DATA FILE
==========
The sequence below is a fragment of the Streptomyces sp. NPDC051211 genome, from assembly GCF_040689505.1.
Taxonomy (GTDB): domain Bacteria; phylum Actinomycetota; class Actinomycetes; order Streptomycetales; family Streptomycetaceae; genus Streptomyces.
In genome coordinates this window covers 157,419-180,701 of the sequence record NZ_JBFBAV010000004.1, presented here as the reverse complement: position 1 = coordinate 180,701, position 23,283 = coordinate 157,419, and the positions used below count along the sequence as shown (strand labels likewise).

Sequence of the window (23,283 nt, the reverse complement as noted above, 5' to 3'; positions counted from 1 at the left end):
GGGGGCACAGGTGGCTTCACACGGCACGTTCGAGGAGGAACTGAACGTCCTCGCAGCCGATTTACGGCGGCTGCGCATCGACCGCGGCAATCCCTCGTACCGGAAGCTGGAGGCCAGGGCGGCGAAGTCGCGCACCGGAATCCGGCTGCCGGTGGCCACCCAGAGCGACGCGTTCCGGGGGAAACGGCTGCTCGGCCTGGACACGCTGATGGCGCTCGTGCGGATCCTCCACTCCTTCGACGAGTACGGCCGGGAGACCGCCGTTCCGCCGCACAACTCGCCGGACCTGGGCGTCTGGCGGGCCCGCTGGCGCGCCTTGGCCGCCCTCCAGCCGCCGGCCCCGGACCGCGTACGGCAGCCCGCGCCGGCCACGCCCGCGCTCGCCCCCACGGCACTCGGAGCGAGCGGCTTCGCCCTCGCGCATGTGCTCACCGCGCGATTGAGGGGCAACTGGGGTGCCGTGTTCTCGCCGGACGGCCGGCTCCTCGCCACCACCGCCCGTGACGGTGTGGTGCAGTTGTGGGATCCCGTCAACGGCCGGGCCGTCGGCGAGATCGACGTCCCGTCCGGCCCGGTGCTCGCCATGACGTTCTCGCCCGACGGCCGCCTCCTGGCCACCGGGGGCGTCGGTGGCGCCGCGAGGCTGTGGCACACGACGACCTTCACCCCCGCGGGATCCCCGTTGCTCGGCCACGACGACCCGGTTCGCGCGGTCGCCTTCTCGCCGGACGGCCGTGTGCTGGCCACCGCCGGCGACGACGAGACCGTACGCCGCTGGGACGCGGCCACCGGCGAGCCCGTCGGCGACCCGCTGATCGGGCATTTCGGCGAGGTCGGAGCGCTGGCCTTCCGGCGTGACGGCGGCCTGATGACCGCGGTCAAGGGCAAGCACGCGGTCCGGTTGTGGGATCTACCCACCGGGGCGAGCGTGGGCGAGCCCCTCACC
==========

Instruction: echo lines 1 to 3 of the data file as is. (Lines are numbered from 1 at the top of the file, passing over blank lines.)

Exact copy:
The sequence below is a fragment of the Streptomyces sp. NPDC051211 genome, from assembly GCF_040689505.1.
Taxonomy (GTDB): domain Bacteria; phylum Actinomycetota; class Actinomycetes; order Streptomycetales; family Streptomycetaceae; genus Streptomyces.
In genome coordinates this window covers 157,419-180,701 of the sequence record NZ_JBFBAV010000004.1, presented here as the reverse complement: position 1 = coordinate 180,701, position 23,283 = coordinate 157,419, and the positions used below count along the sequence as shown (strand labels likewise).